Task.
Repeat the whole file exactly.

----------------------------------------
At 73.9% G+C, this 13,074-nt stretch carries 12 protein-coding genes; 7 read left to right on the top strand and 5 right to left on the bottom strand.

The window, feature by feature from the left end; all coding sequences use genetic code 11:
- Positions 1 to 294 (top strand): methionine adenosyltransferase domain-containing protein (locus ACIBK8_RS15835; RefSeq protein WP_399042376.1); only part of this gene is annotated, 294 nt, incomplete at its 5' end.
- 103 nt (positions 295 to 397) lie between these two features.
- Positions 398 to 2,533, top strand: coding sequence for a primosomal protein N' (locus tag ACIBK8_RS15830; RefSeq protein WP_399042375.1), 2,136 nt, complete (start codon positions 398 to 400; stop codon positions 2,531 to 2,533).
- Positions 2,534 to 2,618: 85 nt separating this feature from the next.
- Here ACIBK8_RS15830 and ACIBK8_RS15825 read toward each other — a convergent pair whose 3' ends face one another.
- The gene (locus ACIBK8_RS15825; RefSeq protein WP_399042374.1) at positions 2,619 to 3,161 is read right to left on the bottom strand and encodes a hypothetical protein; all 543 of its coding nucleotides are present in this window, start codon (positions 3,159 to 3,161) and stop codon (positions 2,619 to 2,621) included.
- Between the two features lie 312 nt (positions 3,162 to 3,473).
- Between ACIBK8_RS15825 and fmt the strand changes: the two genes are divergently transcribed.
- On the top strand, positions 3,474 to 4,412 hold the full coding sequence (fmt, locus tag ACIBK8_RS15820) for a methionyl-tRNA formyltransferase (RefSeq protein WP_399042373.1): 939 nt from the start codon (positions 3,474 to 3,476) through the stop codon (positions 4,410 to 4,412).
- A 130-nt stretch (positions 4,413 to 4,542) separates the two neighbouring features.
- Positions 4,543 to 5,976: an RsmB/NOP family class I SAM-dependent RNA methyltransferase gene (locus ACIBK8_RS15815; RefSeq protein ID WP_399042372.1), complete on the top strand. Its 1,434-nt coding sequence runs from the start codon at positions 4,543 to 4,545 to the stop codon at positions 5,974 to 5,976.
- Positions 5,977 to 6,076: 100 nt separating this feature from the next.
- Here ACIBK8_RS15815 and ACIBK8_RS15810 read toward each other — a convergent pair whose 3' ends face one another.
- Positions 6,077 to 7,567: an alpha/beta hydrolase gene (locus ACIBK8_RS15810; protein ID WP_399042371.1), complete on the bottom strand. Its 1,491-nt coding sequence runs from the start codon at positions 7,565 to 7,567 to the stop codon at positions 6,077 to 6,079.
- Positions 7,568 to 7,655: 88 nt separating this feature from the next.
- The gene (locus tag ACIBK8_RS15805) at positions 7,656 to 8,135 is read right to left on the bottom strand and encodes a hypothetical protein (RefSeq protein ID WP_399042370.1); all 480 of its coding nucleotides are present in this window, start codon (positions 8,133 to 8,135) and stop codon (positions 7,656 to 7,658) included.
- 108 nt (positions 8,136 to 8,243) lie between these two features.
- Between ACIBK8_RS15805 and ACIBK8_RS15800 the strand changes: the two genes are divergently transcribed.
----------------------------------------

At 73.9% G+C, this 13,074-nt stretch carries 12 protein-coding genes; 7 read left to right on the top strand and 5 right to left on the bottom strand.

The window, feature by feature from the left end; all coding sequences use genetic code 11:
- Positions 1 to 294 (top strand): methionine adenosyltransferase domain-containing protein (locus ACIBK8_RS15835; RefSeq protein WP_399042376.1); only part of this gene is annotated, 294 nt, incomplete at its 5' end.
- 103 nt (positions 295 to 397) lie between these two features.
- Positions 398 to 2,533, top strand: coding sequence for a primosomal protein N' (locus tag ACIBK8_RS15830; RefSeq protein WP_399042375.1), 2,136 nt, complete (start codon positions 398 to 400; stop codon positions 2,531 to 2,533).
- Positions 2,534 to 2,618: 85 nt separating this feature from the next.
- Here ACIBK8_RS15830 and ACIBK8_RS15825 read toward each other — a convergent pair whose 3' ends face one another.
- The gene (locus ACIBK8_RS15825; RefSeq protein WP_399042374.1) at positions 2,619 to 3,161 is read right to left on the bottom strand and encodes a hypothetical protein; all 543 of its coding nucleotides are present in this window, start codon (positions 3,159 to 3,161) and stop codon (positions 2,619 to 2,621) included.
- Between the two features lie 312 nt (positions 3,162 to 3,473).
- Between ACIBK8_RS15825 and fmt the strand changes: the two genes are divergently transcribed.
- On the top strand, positions 3,474 to 4,412 hold the full coding sequence (fmt, locus tag ACIBK8_RS15820) for a methionyl-tRNA formyltransferase (RefSeq protein WP_399042373.1): 939 nt from the start codon (positions 3,474 to 3,476) through the stop codon (positions 4,410 to 4,412).
- A 130-nt stretch (positions 4,413 to 4,542) separates the two neighbouring features.
- Positions 4,543 to 5,976: an RsmB/NOP family class I SAM-dependent RNA methyltransferase gene (locus ACIBK8_RS15815; RefSeq protein ID WP_399042372.1), complete on the top strand. Its 1,434-nt coding sequence runs from the start codon at positions 4,543 to 4,545 to the stop codon at positions 5,974 to 5,976.
- Positions 5,977 to 6,076: 100 nt separating this feature from the next.
- Here ACIBK8_RS15815 and ACIBK8_RS15810 read toward each other — a convergent pair whose 3' ends face one another.
- Positions 6,077 to 7,567: an alpha/beta hydrolase gene (locus ACIBK8_RS15810; protein ID WP_399042371.1), complete on the bottom strand. Its 1,491-nt coding sequence runs from the start codon at positions 7,565 to 7,567 to the stop codon at positions 6,077 to 6,079.
- Positions 7,568 to 7,655: 88 nt separating this feature from the next.
- The gene (locus tag ACIBK8_RS15805) at positions 7,656 to 8,135 is read right to left on the bottom strand and encodes a hypothetical protein (RefSeq protein ID WP_399042370.1); all 480 of its coding nucleotides are present in this window, start codon (positions 8,133 to 8,135) and stop codon (positions 7,656 to 7,658) included.
- 108 nt (positions 8,136 to 8,243) lie between these two features.
- Between ACIBK8_RS15805 and ACIBK8_RS15800 the strand changes: the two genes are divergently transcribed.